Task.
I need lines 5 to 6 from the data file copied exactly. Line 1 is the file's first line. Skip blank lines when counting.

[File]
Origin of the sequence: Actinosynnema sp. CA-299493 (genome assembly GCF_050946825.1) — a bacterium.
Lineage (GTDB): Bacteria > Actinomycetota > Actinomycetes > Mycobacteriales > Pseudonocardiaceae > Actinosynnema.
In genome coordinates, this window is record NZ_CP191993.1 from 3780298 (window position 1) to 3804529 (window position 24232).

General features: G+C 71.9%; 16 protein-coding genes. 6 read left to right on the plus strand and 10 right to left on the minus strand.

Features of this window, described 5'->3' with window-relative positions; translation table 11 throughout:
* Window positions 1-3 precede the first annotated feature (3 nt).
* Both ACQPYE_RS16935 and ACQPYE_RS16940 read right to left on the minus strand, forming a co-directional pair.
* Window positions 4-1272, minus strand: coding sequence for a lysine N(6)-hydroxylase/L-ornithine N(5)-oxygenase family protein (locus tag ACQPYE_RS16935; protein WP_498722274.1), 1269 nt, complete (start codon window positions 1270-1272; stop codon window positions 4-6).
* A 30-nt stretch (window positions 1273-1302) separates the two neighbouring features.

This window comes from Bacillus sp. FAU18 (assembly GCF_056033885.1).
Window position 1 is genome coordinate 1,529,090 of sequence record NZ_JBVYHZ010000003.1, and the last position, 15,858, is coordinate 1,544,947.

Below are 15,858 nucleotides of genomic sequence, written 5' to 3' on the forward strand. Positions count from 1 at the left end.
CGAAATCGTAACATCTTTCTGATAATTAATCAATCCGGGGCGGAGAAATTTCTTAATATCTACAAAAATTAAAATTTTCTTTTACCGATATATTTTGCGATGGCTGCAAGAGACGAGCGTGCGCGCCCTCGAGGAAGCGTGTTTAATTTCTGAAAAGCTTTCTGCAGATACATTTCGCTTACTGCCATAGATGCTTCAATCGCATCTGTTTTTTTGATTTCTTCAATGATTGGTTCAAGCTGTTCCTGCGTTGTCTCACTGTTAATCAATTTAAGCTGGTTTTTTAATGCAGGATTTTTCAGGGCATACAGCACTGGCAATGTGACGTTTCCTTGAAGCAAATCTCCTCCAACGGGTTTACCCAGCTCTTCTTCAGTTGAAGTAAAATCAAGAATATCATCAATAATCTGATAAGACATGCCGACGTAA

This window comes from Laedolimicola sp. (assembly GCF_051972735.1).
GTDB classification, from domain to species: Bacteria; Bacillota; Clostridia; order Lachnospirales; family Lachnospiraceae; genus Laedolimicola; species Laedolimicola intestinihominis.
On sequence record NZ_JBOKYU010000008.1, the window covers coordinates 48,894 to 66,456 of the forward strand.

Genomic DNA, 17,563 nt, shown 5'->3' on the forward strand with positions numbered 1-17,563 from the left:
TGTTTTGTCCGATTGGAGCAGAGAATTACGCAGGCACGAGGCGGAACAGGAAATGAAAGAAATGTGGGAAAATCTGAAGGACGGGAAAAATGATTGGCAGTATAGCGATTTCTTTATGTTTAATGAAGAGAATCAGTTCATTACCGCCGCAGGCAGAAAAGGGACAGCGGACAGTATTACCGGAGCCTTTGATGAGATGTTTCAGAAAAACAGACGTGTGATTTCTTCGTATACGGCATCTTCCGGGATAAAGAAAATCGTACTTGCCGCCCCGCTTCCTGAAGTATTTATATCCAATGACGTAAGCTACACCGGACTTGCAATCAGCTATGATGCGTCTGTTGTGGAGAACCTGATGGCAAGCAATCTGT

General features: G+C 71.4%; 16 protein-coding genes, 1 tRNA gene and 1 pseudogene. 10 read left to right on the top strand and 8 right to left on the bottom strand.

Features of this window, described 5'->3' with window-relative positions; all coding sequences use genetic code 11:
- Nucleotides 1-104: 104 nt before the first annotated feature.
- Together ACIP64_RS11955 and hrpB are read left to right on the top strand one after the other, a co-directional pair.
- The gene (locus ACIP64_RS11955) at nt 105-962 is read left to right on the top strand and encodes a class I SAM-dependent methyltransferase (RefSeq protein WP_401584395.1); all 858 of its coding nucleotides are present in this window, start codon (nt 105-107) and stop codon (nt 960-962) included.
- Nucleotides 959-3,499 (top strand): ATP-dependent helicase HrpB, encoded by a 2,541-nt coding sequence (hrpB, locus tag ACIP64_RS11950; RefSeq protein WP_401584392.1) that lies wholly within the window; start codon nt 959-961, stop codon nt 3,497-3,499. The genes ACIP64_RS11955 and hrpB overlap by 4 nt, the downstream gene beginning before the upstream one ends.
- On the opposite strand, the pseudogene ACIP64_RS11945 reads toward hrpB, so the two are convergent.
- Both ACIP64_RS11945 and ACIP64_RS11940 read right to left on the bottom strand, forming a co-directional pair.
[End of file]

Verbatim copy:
Features of this window, described 5'->3' with window-relative positions; translation table 11 throughout:
* Window positions 1-3 precede the first annotated feature (3 nt).